Englewood's Freedom Pavilion (copy)

The Freedom Pavilion at the end of Englewood’s West Dearborn Street was flooded by the rain and waters of Lemon Bay in 2020. Increased flooding is part of the expected consequence of climate change, which local experts say is undeniable.

At the first Southwest Florida Climate Change Summit held virtually Thursday, experts shared harsh facts — and what they’re doing about it.

The event was sponsored by the Punta Gorda-based Coastal and Heartland National Estuary Program.

What are people thinking?

Surveys show 55% of Floridians believe climate change is real and caused by humans, said Ana Puszkin-Chevlin, regional director of Growing Climate Solutions: Path to Positive Southwest Florida. That was not necessarily good news in a state that is only a few feet above sea level. Add to that sea level is expected to rise here about 1.5 feet by 2100, according to Joanne Muller, professor of paleoclimatology at Florida Gulf Coast University.

About 28% of Floridians do not believe climate change is happening at all. About 34% believe it’s happening but not caused by humans, Puszkin-Chevlin said.

What are politicians thinking?

U.S. Sen. Marco Rubio, R-Florida, gave a taped opening address, listing the environmental legislation he had helped enable including Everglades restoration and acts to restore Florida’s coral reefs. Rubio said he believes climate-related legislation will rise above the current partisan divides.

A nonpolitician Washingtonian, Elizabeth Gore of the Environmental Defense Fund, was energized by the election of a progressive president, Joe Biden.

“This has been a breath of fresh air for us,” she said.

She predicted climate legislation will not be a cakewalk due to narrow margins between Democrats and Republicans in Congress.

“It’s the moderates on both sides who wield enormous power and have acted as a check on the wish list of progressives,” she said, signaling good news to some, bad news to others.

Time to talk about it

Mental health experts say to make conversation about climate change easier, focus on solutions that you can do on a personal level, like Meatless Mondays, or checking out electric cars.

Experience matters

People tend to become believers when it happens to them, said Puszkin-Chevlin. In Southwest Florida, two-thirds of people now believe algae problems are getting worse due to climate change. After Hurricane Irma in 2017, 67% of Floridians said they became more concerned about climate change.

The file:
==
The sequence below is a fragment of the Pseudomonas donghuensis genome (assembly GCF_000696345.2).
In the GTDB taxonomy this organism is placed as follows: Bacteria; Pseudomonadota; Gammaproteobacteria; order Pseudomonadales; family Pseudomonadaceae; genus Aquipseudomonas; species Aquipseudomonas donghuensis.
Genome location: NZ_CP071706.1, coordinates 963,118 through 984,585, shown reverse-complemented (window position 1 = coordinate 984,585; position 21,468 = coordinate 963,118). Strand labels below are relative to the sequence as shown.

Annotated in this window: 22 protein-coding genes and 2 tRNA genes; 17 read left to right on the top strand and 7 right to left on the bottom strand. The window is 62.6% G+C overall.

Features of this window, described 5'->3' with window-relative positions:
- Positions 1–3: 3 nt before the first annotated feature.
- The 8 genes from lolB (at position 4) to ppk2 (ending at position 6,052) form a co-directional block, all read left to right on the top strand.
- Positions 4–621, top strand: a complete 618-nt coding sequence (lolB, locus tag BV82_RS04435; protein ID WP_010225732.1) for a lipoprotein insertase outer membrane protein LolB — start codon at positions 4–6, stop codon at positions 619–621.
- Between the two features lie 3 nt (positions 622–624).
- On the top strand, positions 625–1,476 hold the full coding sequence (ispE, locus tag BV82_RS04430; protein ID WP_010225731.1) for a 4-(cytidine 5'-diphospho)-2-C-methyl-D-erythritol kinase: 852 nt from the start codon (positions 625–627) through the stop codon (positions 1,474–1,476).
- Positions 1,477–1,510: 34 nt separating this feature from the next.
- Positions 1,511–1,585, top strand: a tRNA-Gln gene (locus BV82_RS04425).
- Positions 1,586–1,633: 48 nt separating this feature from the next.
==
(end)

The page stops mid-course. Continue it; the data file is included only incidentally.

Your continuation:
What are experts doing?

State regulators touted a new tool about to go live called Sea Level Impact Project Study or SLIP. This is a new regulation requiring analysis be done prior to any publicly-funded construction projects in coastal zones. But it is not required of private development nor accessible to them.

The public will be able to view the website and check out the flooding projections for particular areas. Also, the results of the tool are only recommendations, and the builders don’t have to run the model until 30 days before the start of construction.

This is a policy developed under former Gov. Rick Scott.

Climate data about Florida is tricky and in short supply, so some experts in Southwest Florida are trying to improve on that.

In the Tampa area, where drinking water has long been in peril, experts are trying to improve the climate change prediction models. To do that, they are using temperature and water data from the past and running their various models to see how well they would have predicted the past, said Wendy Graham, professor of agriculture and environmental engineering at the University of Florida.

Then, they are fixing those prediction models to work better at predicting the future.

Using better models, they now believe that Tampa will NOT be able to provide sufficient water and meet environmental standards by 2045 even if there is no climate change, she said. So they are recommending that the region start preparing to increase its reuse of processed waste water and decrease its use of underground water.

CHNEP has used other models to show how sea level rise will affect plants and animals on the coastline. In general, they predict that salt water will be moving inland, taking over fresh water marshes. At first, mangroves will move inland as well with the salt water, because they tolerate salt, said CHNEP’s Nicole Iadevaia.

But then the mangrove will meet up with development.

Without land set aside for preservation, Iadevaia said, mangroves could be squeezed out and storm water will have nowhere to go. To act now, start setting aside land, she said.

For those who can take it, some bad news

On a global level, ice in Antarctica is melting faster than they thought, said Muller. She also said increasing temperature means that hurricanes and storms will be more frequent, more intense, and they may move more slowly, dumping more rain in one region. This was the case for the recent Hurricane Dorian over the Bahamas, which moved 1 mph with 185 mph sustained winds.

If you don’t believe climate change is caused by people, Muller, who studies ancient climates, has this to say.

“We should be actually cooling at the moment, but we are warming. You cannot recreate the warming we’ve seen over the past 100 years” using human factors, she said.

Scientists see on satellites cooling in the stratosphere as a result of greenhouse gases, and they see new carbon rings in trees, she said. “There’s absolutely no way that the temperature rise we’re seeing is natural.

“We should be going into an ice age, maybe slowly.”


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